• Reduced Marketing Costs - Online catalogues are cheapre to produce and maintain that paper catalogues.
  • Better Targetting - Internet communities are self selecting. People with particular interests tend to visit particaulr places in Cyberspace. Customers find you, rather than vice versa.
  • Greater Market Reach - Distance is no object. Sending information or exchanging messages costs virtually the same as someone locally. You don't need to pay expensive courier bills.
  • Reduced communications costs - With electronic networking it cost virtually the same to send a message to 100 people as to one.
  • Improved After Sales Service - By providing online support, customers can serve themselves for many of the common post-sales information needs.

There are particular opportunities for those who have specialised markets, or wish to expand their market base without the cost of opening new offices. There are also opportunities created by the medium itself - for example for Internet intermediaries (directory and trading services), and novel ways of providing access e.g. kiosks in public areas.


Enabling Mechanisms
Several mechanisms are needed for there to be an effective electronic marketplace for a particular product or service. In particular prospective buyers must be able to find your site. Although traditional directories like Yahoo! have a role to play, trade directories (such as TradenetUK) or shopping malls may fit the bill, but many are too general or localised to be effective. There is a role and opportunity for specialised intermediaries. Or simply becoming the best known in your field (c.f. Amazon.com for books).

Additionally, an individual supplier will need:

  • World Wide Web site - with appropriate transaction and database software
  • Payment facilities - to accept credit card information or online electronic cash
  • Secure interfaces - to prevent unauthorised access to critical systems
  • Redesigned Business Processes - to accomodate online interaction via email and online transactions.

Above all they will need to develop the appropriate skills and strategies to adapt their marketing and business to the new medium.


Successful Strategies
Many commentators have focussed on ways of "making money on the Web". Their models include advertising, subscription services, site sponsorship etc. Unless your business is advertising, information services or Internet related, this should not be your strategic focus. Your focus should be
"How can the Internet enhance my existing key market process cycles?"

Key processes to consider are:

  • New product-to-market - e.g. by wider use of testers across the world; use of interactive test panels
  • Market awareness-to-buying decision - e.g. by better provision of information and access to expertise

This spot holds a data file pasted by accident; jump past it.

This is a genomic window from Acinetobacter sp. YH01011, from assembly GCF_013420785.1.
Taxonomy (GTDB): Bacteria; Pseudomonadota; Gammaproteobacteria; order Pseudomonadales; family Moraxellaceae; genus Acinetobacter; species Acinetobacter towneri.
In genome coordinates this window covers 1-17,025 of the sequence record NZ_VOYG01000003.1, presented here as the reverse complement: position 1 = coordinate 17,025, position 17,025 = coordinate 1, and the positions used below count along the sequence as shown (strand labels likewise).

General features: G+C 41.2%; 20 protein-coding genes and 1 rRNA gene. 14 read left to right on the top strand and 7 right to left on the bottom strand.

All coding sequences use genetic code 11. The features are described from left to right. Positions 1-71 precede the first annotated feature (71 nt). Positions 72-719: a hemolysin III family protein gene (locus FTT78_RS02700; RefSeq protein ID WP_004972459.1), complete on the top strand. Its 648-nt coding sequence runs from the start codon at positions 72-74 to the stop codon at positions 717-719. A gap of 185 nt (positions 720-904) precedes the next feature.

• Sales order-to-fulfilment - e.g. by simplifying the order process

Challenges
Those who have focussed on electronic transactions cite a number of issues. Some challenges and potential solutions are:
  • Bandwidth - There is concern that as usage of the Internet grows exponentially, that there will be insufficent bandwidth and it will grind to a halt. However, various analysts have shown that, in general, market forces will enable capacity to keep up with demand, though it may be patchy in places. Solutions: Some suppliers are talking of multi-tiered services with premium pricing guanteeing faster levels of service.

  • Authentification - When orders are placed over a network the buyer needs reassurance that it was an authorized transaction and actually comes from who it purports. Solutions: Electronic signatures, trusted third party validation .

  • Security - Both parties want assurance that their confidential transaction details have not been intercepted. Solutions: Encryption, secure servers.

  • Legislation Harmonisation - Under which jurisdiction does a transaction take place- the location of buyer, seller or server? Issues like these are the subject of policy debate.

  • Payment - How can someone set up simple, reliable and risk free mechanisms for payment, in multiple currencies and without hefty bank charges? Solutions: Electronic cash mechanisms, new Internet protocols such as SET (Secure Electronic Transactions), virtual banks.

In our own experience, even without new mechanisms such as SET it is probably no less secure sending your credit card number over the Internet than by phone or fax. In any case, solutions to most of these challenges are in sight. If one takes the wider view of Internet Comerce the main challegnes is that of attitude and skills. Conducting business and trading online has different expectations, patterns of work and needs new skills for customer dialogue and interaction. Long-term success in Internet Commerce does not come through mass merchandising techniques. It requires the nurturing and developing of customer relationships through a new interactive medium, using automatation in the bast way. Most suppliers have yet to develop these skills.